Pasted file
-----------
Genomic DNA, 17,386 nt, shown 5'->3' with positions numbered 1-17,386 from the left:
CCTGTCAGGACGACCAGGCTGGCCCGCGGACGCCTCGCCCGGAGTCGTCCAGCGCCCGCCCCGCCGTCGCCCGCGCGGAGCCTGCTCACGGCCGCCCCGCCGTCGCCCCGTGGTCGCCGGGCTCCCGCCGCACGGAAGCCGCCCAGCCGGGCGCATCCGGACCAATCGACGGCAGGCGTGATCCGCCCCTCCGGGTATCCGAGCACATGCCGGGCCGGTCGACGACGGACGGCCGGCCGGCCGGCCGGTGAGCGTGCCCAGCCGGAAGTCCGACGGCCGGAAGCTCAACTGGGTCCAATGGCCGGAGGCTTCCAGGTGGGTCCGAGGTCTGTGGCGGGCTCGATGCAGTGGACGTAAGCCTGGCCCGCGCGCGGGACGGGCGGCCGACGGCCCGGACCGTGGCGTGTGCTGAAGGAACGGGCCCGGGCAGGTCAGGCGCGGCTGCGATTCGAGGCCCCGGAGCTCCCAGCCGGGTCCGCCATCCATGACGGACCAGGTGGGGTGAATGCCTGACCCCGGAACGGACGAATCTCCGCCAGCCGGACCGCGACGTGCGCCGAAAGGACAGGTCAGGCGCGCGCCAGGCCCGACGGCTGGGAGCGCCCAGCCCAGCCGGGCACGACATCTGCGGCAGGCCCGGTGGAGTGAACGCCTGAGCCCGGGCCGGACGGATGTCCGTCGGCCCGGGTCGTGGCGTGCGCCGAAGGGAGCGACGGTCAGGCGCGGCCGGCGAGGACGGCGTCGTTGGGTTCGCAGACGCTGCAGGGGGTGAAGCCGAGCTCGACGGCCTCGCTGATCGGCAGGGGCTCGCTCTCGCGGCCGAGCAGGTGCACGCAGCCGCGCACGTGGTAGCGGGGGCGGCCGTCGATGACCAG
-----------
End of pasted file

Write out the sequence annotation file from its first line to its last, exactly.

Genomic DNA, 17,386 nt, shown 5'->3' with positions numbered 1-17,386 from the left:
CCTGTCAGGACGACCAGGCTGGCCCGCGGACGCCTCGCCCGGAGTCGTCCAGCGCCCGCCCCGCCGTCGCCCGCGCGGAGCCTGCTCACGGCCGCCCCGCCGTCGCCCCGTGGTCGCCGGGCTCCCGCCGCACGGAAGCCGCCCAGCCGGGCGCATCCGGACCAATCGACGGCAGGCGTGATCCGCCCCTCCGGGTATCCGAGCACATGCCGGGCCGGTCGACGACGGACGGCCGGCCGGCCGGCCGGTGAGCGTGCCCAGCCGGAAGTCCGACGGCCGGAAGCTCAACTGGGTCCAATGGCCGGAGGCTTCCAGGTGGGTCCGAGGTCTGTGGCGGGCTCGATGCAGTGGACGTAAGCCTGGCCCGCGCGCGGGACGGGCGGCCGACGGCCCGGACCGTGGCGTGTGCTGAAGGAACGGGCCCGGGCAGGTCAGGCGCGGCTGCGATTCGAGGCCCCGGAGCTCCCAGCCGGGTCCGCCATCCATGACGGACCAGGTGGGGTGAATGCCTGACCCCGGAACGGACGAATCTCCGCCAGCCGGACCGCGACGTGCGCCGAAAGGACAGGTCAGGCGCGCGCCAGGCCCGACGGCTGGGAGCGCCCAGCCCAGCCGGGCACGACATCTGCGGCAGGCCCGGTGGAGTGAACGCCTGAGCCCGGGCCGGACGGATGTCCGTCGGCCCGGGTCGTGGCGTGCGCCGAAGGGAGCGACGGTCAGGCGCGGCCGGCGAGGACGGCGTCGTTGGGTTCGCAGACGCTGCAGGGGGTGAAGCCGAGCTCGACGGCCTCGCTGATCGGCAGGGGCTCGCTCTCGCGGCCGAGCAGGTGCACGCAGCCGCGCACGTGGTAGCGGGGGCGGCCGTCGATGACCAG